The northern half of the watershed is primarily dominated by forestry. Agriculture accounts for about 40 percent of the watershed area, and is found primarily within the central part of the watershed. About 5 percent of the southern part of the watershed is located within the Urban Growth Boundary.
Historically, the watershed was made up of dense forest broken by occasional prairies. The prairies were settled by pioneers near the current sites of Hillsboro and North Plains.
Dairy Creek and its tributaries provide important habitat for steelhead trout, cutthroat trout, and the non-native coho salmon. Steelhead trout are listed as threatened under the Endangered Species Act. Red-legged frog, tailed frog and Columbia torrent salamander are amphibians of concern found in the watershed.
Both Dairy Creek and McKay Creek are water quality limited for several parameters. Riparian corridors are generally narrow, and are even lacking along many stream reaches.
Gales Creek Watershed
The Gales Creek Watershed (77.9 square miles) is a primarily rural watershed, located within the western part of the Tualatin River Watershed. It lies to the east of the Coast Range Mountains, within the northwestern edge of Washington County. The watershed is divided into nine subwatersheds, with 17 tributaries flowing into the 23.5 miles long Gales Creek. The watershed’s 77.9 square miles are drained by Gales Creek, which is 23.5 miles long, flowing southeast until it enters the Tualatin River near Forest Grove.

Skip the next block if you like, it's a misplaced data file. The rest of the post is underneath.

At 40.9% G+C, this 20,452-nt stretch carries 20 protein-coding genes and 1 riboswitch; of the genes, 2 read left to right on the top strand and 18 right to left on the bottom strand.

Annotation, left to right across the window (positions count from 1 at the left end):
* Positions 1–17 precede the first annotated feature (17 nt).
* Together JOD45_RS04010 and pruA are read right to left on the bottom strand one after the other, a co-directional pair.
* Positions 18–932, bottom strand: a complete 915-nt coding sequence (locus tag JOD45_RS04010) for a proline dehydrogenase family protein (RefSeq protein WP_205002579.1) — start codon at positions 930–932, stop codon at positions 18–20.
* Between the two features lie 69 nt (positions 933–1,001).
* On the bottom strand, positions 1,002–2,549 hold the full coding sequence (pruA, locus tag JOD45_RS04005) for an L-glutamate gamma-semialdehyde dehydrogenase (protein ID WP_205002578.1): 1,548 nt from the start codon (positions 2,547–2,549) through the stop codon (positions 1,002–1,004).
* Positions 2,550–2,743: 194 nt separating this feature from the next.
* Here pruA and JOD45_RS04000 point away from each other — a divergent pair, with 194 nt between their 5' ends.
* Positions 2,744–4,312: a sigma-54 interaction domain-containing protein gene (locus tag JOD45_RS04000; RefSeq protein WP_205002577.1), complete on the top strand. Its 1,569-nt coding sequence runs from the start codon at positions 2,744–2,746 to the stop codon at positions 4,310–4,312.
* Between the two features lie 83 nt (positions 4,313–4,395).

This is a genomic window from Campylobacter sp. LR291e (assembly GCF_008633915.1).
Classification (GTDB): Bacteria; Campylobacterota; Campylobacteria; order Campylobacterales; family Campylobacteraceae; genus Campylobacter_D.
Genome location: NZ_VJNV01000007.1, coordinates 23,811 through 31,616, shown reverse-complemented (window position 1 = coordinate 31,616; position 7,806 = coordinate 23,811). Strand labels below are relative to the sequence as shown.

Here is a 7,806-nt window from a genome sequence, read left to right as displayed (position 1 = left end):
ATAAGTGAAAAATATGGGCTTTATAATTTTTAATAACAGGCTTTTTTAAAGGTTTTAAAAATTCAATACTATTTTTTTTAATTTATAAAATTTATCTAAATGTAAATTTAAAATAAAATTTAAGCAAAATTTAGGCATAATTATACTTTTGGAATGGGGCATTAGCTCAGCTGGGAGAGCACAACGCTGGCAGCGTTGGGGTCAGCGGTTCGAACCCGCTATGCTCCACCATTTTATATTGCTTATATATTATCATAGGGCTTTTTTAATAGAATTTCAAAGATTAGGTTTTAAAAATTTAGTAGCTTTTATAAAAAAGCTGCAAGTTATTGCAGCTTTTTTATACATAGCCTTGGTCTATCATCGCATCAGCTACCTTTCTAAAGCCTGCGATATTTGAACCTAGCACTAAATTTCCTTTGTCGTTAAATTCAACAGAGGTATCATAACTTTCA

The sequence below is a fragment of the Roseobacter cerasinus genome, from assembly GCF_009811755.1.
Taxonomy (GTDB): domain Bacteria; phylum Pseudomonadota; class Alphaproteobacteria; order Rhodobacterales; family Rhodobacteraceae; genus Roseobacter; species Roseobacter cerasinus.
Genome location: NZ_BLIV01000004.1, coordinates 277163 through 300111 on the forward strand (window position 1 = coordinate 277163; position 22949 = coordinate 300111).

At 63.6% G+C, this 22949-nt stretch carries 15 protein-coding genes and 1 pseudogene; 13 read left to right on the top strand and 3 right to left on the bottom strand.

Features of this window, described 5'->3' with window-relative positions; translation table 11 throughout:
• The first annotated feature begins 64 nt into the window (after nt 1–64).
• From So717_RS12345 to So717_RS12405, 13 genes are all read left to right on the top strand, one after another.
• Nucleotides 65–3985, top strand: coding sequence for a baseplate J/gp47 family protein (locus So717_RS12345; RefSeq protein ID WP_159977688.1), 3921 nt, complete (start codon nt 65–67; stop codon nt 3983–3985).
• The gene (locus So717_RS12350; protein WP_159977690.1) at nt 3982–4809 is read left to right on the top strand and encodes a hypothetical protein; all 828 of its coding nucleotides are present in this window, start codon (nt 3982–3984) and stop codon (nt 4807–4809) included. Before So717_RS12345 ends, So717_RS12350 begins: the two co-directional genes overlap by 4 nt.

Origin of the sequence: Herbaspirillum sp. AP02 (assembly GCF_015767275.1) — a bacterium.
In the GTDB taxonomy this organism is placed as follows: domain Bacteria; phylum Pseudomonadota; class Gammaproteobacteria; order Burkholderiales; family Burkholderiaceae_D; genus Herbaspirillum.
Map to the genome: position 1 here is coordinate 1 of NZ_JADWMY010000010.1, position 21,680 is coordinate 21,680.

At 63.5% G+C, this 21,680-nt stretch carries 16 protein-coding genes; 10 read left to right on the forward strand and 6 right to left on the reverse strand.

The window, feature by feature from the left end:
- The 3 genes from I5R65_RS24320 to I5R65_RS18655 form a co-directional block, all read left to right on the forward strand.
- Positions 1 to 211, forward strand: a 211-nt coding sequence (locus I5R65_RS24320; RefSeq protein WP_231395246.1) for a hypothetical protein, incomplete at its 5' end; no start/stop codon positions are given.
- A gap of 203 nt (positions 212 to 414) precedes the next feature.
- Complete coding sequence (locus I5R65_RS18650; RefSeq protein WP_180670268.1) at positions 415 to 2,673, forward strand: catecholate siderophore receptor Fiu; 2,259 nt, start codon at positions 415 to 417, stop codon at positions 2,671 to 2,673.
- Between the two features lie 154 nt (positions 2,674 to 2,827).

The major land uses in the watershed include forestry, agriculture, rural residences, and rural services. Forestry is the primary land use, followed closely by agriculture. Agriculture uses include a variety of irrigated crops, large-scale non-irrigated crops, and small-scale animal operations.
- 64% privately owned (industrial forest land 26%, private agriculture/rural residential 38%)
- 28% owned and managed by the Oregon Department of Forestry (Tillamook State Forest)
- 8% owned by Forest Grove
The Gales Creek Watershed is named after Joseph Gale, a former mountain man who arrived in 1841. Gale established the first saw and grist mills in 1844,and imported the area’s first livestock (Spanish longhorn cattle and sheep).
The waters of Gales Creek have been used for agriculture, log transportation, sawmills, and drinking water since early settlement. The watershed has been significantly altered throughout history. This includes the start of industrial logging in the 1870s and creation of small diversions throughout the watershed for irrigation and domestic purposes.
Fish species found in the watershed include cutthroat trout, steelhead trout, and coho salmon. Many factors limit the fish habitat quality. Gales Creek is “water quality limited” for several parameters, including ammonia, bacteria, phosphorus, temperature, and dissolved oxygen.